Since then, I’ve had the good fortune to buy two other Vianney Halter watches: the Deep Space Tourbillon (see Why I Bought It: Vianney Halter Deep Space Tourbillon) and the piece I so much admired in the first place, the landmark Antiqua (see Why I Bought It: Vianney Halter Antiqua).
Both were purchased from reputable sources; the first from Halter himself and the second from a noted Singapore-based friend and collector.
I also took home some valuable lessons from my experience with the Contemporaine.
- Unless it’s absolutely impossible, always handle a watch in person (and for particularly complex pieces, consider having a qualified watchmaker perform an assessment) prior to buying it.
- If the price seems too good to be true, it probably is (yes, I know this is an old cliché but true nonetheless).
- As long as we are on old chestnuts: buy the seller. It turned out that Alexei was a good guy, but I could easily have been out of luck dealing with a stranger.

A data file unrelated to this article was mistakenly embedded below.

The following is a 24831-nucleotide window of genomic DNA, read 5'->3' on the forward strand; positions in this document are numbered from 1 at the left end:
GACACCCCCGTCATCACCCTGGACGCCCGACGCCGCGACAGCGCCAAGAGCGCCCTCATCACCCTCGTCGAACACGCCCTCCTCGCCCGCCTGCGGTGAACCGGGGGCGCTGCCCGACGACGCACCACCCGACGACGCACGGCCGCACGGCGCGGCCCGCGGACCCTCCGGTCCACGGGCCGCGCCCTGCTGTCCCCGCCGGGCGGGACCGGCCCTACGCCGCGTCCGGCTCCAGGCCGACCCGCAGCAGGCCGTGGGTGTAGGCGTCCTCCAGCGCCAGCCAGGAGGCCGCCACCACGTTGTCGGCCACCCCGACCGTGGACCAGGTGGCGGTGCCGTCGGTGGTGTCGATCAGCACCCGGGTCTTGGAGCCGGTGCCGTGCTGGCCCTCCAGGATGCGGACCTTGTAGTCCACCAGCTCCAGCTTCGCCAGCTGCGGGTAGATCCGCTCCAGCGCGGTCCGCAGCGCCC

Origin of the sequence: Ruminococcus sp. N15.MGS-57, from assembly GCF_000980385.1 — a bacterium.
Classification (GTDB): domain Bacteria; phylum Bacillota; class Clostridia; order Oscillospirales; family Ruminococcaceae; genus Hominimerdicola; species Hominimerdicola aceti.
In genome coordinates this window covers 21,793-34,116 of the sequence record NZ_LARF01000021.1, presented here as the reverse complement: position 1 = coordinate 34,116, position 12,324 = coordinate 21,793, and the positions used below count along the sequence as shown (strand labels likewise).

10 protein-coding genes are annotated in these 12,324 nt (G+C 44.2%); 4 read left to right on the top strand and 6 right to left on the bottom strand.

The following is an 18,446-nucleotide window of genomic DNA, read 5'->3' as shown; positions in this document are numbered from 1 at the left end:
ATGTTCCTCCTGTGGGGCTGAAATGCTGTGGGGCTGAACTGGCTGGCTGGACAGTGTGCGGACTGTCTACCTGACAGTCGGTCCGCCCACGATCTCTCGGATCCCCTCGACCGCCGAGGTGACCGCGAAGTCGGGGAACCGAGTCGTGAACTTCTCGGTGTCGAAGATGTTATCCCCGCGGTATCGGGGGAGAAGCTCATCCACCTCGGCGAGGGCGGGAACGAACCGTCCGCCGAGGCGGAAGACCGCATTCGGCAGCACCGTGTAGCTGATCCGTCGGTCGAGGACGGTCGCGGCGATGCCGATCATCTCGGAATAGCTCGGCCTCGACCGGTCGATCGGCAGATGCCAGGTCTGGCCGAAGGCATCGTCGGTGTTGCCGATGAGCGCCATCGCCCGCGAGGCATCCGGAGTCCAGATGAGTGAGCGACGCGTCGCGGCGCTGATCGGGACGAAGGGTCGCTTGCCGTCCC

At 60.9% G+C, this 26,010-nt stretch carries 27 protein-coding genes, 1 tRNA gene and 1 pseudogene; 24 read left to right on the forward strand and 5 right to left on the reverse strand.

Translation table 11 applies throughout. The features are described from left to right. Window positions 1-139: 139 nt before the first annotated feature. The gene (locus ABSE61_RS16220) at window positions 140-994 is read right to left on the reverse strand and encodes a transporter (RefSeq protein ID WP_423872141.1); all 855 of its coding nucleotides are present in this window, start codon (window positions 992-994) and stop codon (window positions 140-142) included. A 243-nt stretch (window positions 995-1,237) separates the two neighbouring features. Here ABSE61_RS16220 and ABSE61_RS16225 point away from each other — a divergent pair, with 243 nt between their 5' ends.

- It’s all about the people! Folks of good will and integrity abound in our hobby, and in this instance both Tim Jackson and Vianney Halter went above and beyond on my behalf
- Sometimes it’s better to be lucky than smart, but don’t count on it!
Thus ends the parable. I’d love to hear about some of your wilder watch buying experiences in the comments section below.
Quick Facts Vianney Halter Contemporaine Phase de Lune/Jour
Case: platinum, white gold, and gem-set white gold; crown with moonstone cabochon; 39 mm
Dials: lacquered small dials for time, day, date, and hand-painted moon phase
Movement: automatic Caliber VH300 with sapphire crystal “mystery” rotor
Functions: hours, minutes; day of week; date in small window; moon phase
Limitation: 6 pieces in this version
Price: original retail price $63,000; no known recent re-sale values
Production years: 2001 onward
* This article was first published on August 11, 2018 at How Not to Buy a Watch: My Misadventure.